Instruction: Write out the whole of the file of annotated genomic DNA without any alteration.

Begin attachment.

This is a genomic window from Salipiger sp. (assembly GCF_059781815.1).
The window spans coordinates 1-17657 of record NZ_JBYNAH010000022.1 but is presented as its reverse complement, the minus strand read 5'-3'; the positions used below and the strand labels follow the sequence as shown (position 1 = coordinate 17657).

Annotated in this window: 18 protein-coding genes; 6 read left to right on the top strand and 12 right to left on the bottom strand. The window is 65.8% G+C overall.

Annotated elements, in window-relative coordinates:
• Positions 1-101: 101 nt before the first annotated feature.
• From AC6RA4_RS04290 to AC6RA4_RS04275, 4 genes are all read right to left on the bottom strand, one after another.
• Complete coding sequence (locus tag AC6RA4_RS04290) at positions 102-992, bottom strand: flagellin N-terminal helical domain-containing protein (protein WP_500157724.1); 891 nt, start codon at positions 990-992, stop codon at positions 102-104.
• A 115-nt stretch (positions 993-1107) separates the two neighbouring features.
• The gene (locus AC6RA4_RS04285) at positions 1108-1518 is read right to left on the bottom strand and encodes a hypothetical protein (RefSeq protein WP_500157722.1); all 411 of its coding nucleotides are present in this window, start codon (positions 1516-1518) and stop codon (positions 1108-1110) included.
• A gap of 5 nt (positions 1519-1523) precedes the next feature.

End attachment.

This is a genomic window from Salipiger sp. (assembly GCF_059781815.1).
The window spans coordinates 1-17657 of record NZ_JBYNAH010000022.1 but is presented as its reverse complement, the minus strand read 5'-3'; the positions used below and the strand labels follow the sequence as shown (position 1 = coordinate 17657).

Annotated in this window: 18 protein-coding genes; 6 read left to right on the top strand and 12 right to left on the bottom strand. The window is 65.8% G+C overall.

Annotated elements, in window-relative coordinates:
• Positions 1-101: 101 nt before the first annotated feature.
• From AC6RA4_RS04290 to AC6RA4_RS04275, 4 genes are all read right to left on the bottom strand, one after another.
• Complete coding sequence (locus tag AC6RA4_RS04290) at positions 102-992, bottom strand: flagellin N-terminal helical domain-containing protein (protein WP_500157724.1); 891 nt, start codon at positions 990-992, stop codon at positions 102-104.
• A 115-nt stretch (positions 993-1107) separates the two neighbouring features.
• The gene (locus AC6RA4_RS04285) at positions 1108-1518 is read right to left on the bottom strand and encodes a hypothetical protein (RefSeq protein WP_500157722.1); all 411 of its coding nucleotides are present in this window, start codon (positions 1516-1518) and stop codon (positions 1108-1110) included.
• A gap of 5 nt (positions 1519-1523) precedes the next feature.